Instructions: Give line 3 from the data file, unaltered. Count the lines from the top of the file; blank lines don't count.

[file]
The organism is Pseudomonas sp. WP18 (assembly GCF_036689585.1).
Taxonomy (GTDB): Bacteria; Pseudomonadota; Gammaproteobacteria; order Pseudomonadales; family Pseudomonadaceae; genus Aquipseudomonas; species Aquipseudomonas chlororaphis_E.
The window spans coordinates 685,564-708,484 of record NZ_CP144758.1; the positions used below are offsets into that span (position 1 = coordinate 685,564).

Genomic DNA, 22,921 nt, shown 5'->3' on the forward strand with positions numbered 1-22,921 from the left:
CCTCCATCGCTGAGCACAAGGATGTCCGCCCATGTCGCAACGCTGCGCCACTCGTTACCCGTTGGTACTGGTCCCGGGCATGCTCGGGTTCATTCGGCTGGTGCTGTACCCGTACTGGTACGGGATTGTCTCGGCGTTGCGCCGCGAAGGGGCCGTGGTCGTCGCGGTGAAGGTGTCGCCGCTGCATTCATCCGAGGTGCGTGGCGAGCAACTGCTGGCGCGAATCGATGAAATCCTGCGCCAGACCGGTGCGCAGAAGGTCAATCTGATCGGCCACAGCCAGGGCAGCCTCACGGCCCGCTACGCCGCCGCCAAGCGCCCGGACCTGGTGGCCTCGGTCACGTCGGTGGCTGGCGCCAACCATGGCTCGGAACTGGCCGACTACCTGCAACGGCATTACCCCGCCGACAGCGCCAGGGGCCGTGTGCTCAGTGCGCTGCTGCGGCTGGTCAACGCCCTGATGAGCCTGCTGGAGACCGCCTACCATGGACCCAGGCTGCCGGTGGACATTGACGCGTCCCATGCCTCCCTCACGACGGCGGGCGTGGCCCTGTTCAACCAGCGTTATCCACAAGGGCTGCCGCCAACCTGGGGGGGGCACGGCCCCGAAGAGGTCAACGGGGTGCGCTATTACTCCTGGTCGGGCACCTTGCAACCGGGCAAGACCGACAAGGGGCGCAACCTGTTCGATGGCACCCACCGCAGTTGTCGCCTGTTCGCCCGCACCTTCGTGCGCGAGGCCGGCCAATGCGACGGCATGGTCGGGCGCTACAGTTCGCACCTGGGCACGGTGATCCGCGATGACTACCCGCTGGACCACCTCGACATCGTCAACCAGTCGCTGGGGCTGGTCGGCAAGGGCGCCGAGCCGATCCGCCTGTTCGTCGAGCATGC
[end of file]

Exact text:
The window spans coordinates 685,564-708,484 of record NZ_CP144758.1; the positions used below are offsets into that span (position 1 = coordinate 685,564).